Organic Chemistry Portal
Organic Chemistry Highlights

Monday, October 23, 2006
Douglass Taber
University of Delaware

Functional Group Transformation

Two particularly useful conversions of alcohols were recently reported. Abdol Reza Hajipour of the University of Wisconsin has found (Tetrahedron Lett. 2006, 47, 4191. DOI: 10.1016/j.tetlet.2006.04.036) that grinding an alcohol such 1 with triphenylphosphine and I2, then microwaving the resulting solid mixture for a minute or less gives the corresponding iodide 2. The work up is particularly convenient. Phosphonium salts such as 4 have usually been prepared from the corresponding alkyl halides. Roman Mazurkiewicz of the Silesian University of Technology has now shown (Tetrahedron Lett. 2006, 47, 4219. DOI: 10.1016/j.tetlet.2006.04.052) that Mitsunobu coupling of the alcohol 3 with Ph3P.HBF4 gives the phosphonium salt 4 directly.

For small-scale oxidation of alcohols to aldehydes and ketones, it is often desirable to be able to simply filter away the spent (and any excess) reagent. Viktor Z. Zhdankin of the University of Minnesota, Duluth has developed (Org. Lett. 2006, 8, 167. DOI: 10.1021/ol052684r) a hypervalent iodine-based oxidizing resin (0.7 – 0.8 mmol/gram) that looks attractive for this application. For larger scale work, Tomoya Kitazume of the Tokyo Institute of Technology has reported (Tetrahedron Lett. 2006, 47, 2797. DOI: 10.1016/j.tetlet.2006.02.077) an ionic liquid based oxidation using catalytic N-hydroxyphthalimide, catalytic Co complex and O2. Remarkably, replacement of the Co and O2 with HNO3 gives a mixture that efficiently converted 9 to the nitroalkane 10.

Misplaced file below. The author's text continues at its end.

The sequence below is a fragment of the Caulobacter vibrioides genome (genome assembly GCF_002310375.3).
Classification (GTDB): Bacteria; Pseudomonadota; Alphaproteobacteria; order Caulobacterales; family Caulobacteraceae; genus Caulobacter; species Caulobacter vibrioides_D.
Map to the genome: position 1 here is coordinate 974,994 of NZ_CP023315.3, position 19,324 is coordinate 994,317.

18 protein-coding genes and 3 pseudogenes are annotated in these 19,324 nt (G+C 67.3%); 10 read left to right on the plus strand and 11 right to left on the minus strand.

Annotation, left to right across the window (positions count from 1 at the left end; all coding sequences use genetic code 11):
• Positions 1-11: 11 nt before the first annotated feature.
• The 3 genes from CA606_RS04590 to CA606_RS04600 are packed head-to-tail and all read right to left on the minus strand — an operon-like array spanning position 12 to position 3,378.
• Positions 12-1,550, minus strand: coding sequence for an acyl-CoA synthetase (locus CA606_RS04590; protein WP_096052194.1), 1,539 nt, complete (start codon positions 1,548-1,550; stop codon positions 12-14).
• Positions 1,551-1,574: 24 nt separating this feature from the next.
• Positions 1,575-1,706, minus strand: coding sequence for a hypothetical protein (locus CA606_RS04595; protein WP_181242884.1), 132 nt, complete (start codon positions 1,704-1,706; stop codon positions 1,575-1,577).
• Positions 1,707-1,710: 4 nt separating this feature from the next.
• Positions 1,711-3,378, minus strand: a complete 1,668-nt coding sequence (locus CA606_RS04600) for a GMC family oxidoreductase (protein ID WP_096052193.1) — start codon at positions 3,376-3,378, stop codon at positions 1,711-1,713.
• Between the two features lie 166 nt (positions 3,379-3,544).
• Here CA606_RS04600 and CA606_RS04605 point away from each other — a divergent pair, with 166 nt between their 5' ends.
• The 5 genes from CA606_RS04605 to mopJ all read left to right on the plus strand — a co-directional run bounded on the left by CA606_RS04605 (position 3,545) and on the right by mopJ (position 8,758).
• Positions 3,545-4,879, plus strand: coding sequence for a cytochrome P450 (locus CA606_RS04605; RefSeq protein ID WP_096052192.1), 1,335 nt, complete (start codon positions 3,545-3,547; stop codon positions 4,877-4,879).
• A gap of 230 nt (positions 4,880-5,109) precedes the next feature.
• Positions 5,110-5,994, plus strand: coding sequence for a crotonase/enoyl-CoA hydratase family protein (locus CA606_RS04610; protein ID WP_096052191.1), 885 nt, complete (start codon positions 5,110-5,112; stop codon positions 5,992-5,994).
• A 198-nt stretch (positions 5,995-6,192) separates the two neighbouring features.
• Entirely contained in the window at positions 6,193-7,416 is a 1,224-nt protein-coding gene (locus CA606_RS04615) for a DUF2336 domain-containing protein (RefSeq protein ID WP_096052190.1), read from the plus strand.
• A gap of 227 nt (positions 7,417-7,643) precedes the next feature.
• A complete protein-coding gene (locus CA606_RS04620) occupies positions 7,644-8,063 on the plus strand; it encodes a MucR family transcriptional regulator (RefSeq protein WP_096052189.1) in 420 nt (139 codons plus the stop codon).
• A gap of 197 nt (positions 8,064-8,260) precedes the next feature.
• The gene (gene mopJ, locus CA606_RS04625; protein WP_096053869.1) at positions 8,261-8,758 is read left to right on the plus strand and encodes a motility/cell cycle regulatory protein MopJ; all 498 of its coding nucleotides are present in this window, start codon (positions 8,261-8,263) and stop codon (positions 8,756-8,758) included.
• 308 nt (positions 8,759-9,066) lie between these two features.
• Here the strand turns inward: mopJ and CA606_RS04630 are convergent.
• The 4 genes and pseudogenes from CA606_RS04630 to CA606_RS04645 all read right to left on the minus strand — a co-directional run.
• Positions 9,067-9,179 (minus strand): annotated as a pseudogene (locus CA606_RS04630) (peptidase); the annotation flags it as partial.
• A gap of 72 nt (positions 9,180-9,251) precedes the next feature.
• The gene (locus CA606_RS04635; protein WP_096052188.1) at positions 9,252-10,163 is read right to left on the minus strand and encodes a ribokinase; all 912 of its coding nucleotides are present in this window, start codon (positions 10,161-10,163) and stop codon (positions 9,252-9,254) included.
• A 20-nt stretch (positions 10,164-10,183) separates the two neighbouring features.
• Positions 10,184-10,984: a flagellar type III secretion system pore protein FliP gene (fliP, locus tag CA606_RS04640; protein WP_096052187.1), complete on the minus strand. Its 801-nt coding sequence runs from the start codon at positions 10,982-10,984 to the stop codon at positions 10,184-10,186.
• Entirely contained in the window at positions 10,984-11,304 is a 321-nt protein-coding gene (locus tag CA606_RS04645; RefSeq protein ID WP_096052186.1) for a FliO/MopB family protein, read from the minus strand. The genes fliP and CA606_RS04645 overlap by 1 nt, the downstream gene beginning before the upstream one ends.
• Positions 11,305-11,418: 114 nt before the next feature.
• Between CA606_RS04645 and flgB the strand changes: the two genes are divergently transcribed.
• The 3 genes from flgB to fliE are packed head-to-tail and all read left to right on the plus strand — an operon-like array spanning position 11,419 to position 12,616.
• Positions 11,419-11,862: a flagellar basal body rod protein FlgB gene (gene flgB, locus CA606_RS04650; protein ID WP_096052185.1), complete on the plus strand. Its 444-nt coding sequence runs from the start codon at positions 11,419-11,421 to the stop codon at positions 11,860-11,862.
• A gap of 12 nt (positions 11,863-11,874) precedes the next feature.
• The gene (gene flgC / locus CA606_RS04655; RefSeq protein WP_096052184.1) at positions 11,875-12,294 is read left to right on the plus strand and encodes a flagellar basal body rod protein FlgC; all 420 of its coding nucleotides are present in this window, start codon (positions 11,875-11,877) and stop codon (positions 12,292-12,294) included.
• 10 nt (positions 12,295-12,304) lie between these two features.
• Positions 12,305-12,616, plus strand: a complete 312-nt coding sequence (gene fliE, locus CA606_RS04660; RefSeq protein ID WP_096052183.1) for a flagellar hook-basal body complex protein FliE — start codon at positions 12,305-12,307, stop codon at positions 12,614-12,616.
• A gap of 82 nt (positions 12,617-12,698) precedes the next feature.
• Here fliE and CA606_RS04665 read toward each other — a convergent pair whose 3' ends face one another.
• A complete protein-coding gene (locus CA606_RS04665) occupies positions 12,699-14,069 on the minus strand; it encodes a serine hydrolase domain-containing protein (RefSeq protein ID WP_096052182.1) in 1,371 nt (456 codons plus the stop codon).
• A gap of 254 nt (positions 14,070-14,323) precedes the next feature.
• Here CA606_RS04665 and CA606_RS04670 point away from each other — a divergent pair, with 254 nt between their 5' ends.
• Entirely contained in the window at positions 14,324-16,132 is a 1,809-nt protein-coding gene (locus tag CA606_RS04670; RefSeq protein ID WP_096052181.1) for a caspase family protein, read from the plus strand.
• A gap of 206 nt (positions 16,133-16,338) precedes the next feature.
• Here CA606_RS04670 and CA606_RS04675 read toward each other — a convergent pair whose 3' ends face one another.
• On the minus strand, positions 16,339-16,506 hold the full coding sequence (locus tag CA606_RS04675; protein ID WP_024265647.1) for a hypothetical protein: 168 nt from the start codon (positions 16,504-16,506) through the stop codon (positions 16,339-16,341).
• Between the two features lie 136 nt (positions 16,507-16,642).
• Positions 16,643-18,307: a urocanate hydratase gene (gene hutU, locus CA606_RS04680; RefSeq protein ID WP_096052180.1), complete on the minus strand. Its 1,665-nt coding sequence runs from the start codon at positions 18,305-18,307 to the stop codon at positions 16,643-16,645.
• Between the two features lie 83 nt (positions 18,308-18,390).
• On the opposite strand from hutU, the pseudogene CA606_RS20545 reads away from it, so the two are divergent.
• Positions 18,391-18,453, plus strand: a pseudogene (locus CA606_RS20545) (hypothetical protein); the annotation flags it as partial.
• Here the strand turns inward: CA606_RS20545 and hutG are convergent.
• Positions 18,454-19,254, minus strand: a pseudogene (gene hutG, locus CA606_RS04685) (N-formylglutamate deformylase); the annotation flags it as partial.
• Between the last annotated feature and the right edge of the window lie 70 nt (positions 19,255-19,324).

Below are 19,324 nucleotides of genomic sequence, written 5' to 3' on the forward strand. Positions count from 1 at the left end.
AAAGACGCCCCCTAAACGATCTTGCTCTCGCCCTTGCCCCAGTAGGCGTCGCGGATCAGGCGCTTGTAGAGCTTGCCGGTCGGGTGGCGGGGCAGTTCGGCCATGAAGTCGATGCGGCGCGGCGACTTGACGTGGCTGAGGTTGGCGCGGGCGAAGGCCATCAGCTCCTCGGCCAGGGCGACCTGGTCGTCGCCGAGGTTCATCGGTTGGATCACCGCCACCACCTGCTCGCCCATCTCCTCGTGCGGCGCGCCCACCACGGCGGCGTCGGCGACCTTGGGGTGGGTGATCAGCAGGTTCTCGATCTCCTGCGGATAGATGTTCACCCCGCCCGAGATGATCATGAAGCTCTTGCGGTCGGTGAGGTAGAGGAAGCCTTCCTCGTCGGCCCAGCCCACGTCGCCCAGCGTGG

Several useful methods for reduction have also been introduced. G. K. Surya Prakash and George A. Olah of the University of Southern California have found (J. Org. Chem. 2006, 71, 3952. DOI: 10.1021/jo0604181) that in the presence of the superacid formed from trifluoroethanol and BF3, triethylsilane will reduce a ketone such as 11 to the corresponding hydrocarbon 12. Tanmaya Pathak of the Indian Institute of Technology, Kharagpur has developed (Org. Lett. 2006, 8, 1303. DOI: 10.1021/ol053082a) a protocol for reductive desulfurization, e.g. of 13, using catalytic NiBr2 and stoichiometric Mg in methanol. Benzyl ethers are stable to the conditions. Although tosylates are unreactive, Hironao Sajiki of Gifu Pharmaceutical University has found (Org. Lett. 2006, 8, 987. DOI: 10.1021/ol060045q) that mesylates such as 15 are inexpensive replacements for triflates for reductive deoxygenation of phenols. And, David Milstein of the Weizmann Institute, revisiting a traditional transformation, has designed (Angew. Chem. Int. Ed. 2006, 45, 1113. DOI: 10.1002/anie.200503771) a Ru catalyst that effects hydrogenation of esters under Parr shaker conditions at 115 °C.

Two important new transformations of terminal alkynes have recently been reported. Bernhard Breit of the Universität Freiburg has prepared (Angew. Chem. Int. Ed. 2006, 45, 1599. DOI: 10.1002/anie.200503826) a Ru catalyst that converts terminal alkynes such as 19 into the corresponding aldehydes. Valery P. Fokin of Scripps La Jolla has found (Angew. Chem. Int. Ed. 2006, 45, 3154. DOI: 10.1002/anie.200503805) that under Cu catalysis, a terminal alkene such as 21 reacts with an arenesulfonyl azide to deliver the corresponding amide 22.

D. F. Taber, Org. Chem. Highlights 2006, October 23.